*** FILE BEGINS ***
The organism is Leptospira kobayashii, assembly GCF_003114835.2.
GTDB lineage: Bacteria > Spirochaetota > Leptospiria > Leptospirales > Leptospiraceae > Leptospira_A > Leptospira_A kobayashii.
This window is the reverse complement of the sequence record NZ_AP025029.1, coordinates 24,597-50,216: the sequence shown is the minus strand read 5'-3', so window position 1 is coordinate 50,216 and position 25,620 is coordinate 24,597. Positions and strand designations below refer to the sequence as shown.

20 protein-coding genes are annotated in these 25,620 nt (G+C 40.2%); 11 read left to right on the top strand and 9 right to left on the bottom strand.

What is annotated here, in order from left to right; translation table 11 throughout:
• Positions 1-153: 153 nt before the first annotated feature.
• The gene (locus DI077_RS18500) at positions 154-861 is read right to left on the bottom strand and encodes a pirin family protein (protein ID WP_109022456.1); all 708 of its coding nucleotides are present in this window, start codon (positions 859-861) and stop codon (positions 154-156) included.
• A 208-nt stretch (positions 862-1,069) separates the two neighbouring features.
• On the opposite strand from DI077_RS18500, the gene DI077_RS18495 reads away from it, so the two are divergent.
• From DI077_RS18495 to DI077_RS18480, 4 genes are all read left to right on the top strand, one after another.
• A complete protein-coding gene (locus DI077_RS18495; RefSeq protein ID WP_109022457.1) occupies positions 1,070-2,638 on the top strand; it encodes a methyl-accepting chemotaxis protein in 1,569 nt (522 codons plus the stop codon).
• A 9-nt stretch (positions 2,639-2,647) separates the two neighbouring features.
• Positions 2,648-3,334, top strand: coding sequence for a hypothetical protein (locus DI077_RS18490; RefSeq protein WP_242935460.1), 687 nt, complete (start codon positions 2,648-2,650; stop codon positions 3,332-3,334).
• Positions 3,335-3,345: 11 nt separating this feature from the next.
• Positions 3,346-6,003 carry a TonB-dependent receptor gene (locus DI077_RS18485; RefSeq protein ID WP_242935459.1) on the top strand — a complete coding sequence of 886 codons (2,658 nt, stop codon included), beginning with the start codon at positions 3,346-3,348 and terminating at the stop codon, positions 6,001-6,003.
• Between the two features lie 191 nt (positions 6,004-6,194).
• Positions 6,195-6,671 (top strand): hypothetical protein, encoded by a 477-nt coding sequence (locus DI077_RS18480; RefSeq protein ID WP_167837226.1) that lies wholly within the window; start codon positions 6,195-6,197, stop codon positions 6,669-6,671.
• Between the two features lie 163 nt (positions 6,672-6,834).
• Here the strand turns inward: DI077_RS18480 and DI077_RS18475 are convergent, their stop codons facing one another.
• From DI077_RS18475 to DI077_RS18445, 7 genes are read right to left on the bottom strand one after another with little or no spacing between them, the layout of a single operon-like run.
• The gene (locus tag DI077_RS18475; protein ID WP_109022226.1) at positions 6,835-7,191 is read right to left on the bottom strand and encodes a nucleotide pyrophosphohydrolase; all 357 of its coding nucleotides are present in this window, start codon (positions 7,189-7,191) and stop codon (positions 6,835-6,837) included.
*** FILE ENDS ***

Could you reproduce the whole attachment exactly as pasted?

The organism is Leptospira kobayashii, assembly GCF_003114835.2.
GTDB lineage: Bacteria > Spirochaetota > Leptospiria > Leptospirales > Leptospiraceae > Leptospira_A > Leptospira_A kobayashii.
This window is the reverse complement of the sequence record NZ_AP025029.1, coordinates 24,597-50,216: the sequence shown is the minus strand read 5'-3', so window position 1 is coordinate 50,216 and position 25,620 is coordinate 24,597. Positions and strand designations below refer to the sequence as shown.

20 protein-coding genes are annotated in these 25,620 nt (G+C 40.2%); 11 read left to right on the top strand and 9 right to left on the bottom strand.

What is annotated here, in order from left to right; translation table 11 throughout:
• Positions 1-153: 153 nt before the first annotated feature.
• The gene (locus DI077_RS18500) at positions 154-861 is read right to left on the bottom strand and encodes a pirin family protein (protein ID WP_109022456.1); all 708 of its coding nucleotides are present in this window, start codon (positions 859-861) and stop codon (positions 154-156) included.
• A 208-nt stretch (positions 862-1,069) separates the two neighbouring features.
• On the opposite strand from DI077_RS18500, the gene DI077_RS18495 reads away from it, so the two are divergent.
• From DI077_RS18495 to DI077_RS18480, 4 genes are all read left to right on the top strand, one after another.
• A complete protein-coding gene (locus DI077_RS18495; RefSeq protein ID WP_109022457.1) occupies positions 1,070-2,638 on the top strand; it encodes a methyl-accepting chemotaxis protein in 1,569 nt (522 codons plus the stop codon).
• A 9-nt stretch (positions 2,639-2,647) separates the two neighbouring features.
• Positions 2,648-3,334, top strand: coding sequence for a hypothetical protein (locus DI077_RS18490; RefSeq protein WP_242935460.1), 687 nt, complete (start codon positions 2,648-2,650; stop codon positions 3,332-3,334).
• Positions 3,335-3,345: 11 nt separating this feature from the next.
• Positions 3,346-6,003 carry a TonB-dependent receptor gene (locus DI077_RS18485; RefSeq protein ID WP_242935459.1) on the top strand — a complete coding sequence of 886 codons (2,658 nt, stop codon included), beginning with the start codon at positions 3,346-3,348 and terminating at the stop codon, positions 6,001-6,003.
• Between the two features lie 191 nt (positions 6,004-6,194).
• Positions 6,195-6,671 (top strand): hypothetical protein, encoded by a 477-nt coding sequence (locus DI077_RS18480; RefSeq protein ID WP_167837226.1) that lies wholly within the window; start codon positions 6,195-6,197, stop codon positions 6,669-6,671.
• Between the two features lie 163 nt (positions 6,672-6,834).
• Here the strand turns inward: DI077_RS18480 and DI077_RS18475 are convergent, their stop codons facing one another.
• From DI077_RS18475 to DI077_RS18445, 7 genes are read right to left on the bottom strand one after another with little or no spacing between them, the layout of a single operon-like run.
• The gene (locus tag DI077_RS18475; protein ID WP_109022226.1) at positions 6,835-7,191 is read right to left on the bottom strand and encodes a nucleotide pyrophosphohydrolase; all 357 of its coding nucleotides are present in this window, start codon (positions 7,189-7,191) and stop codon (positions 6,835-6,837) included.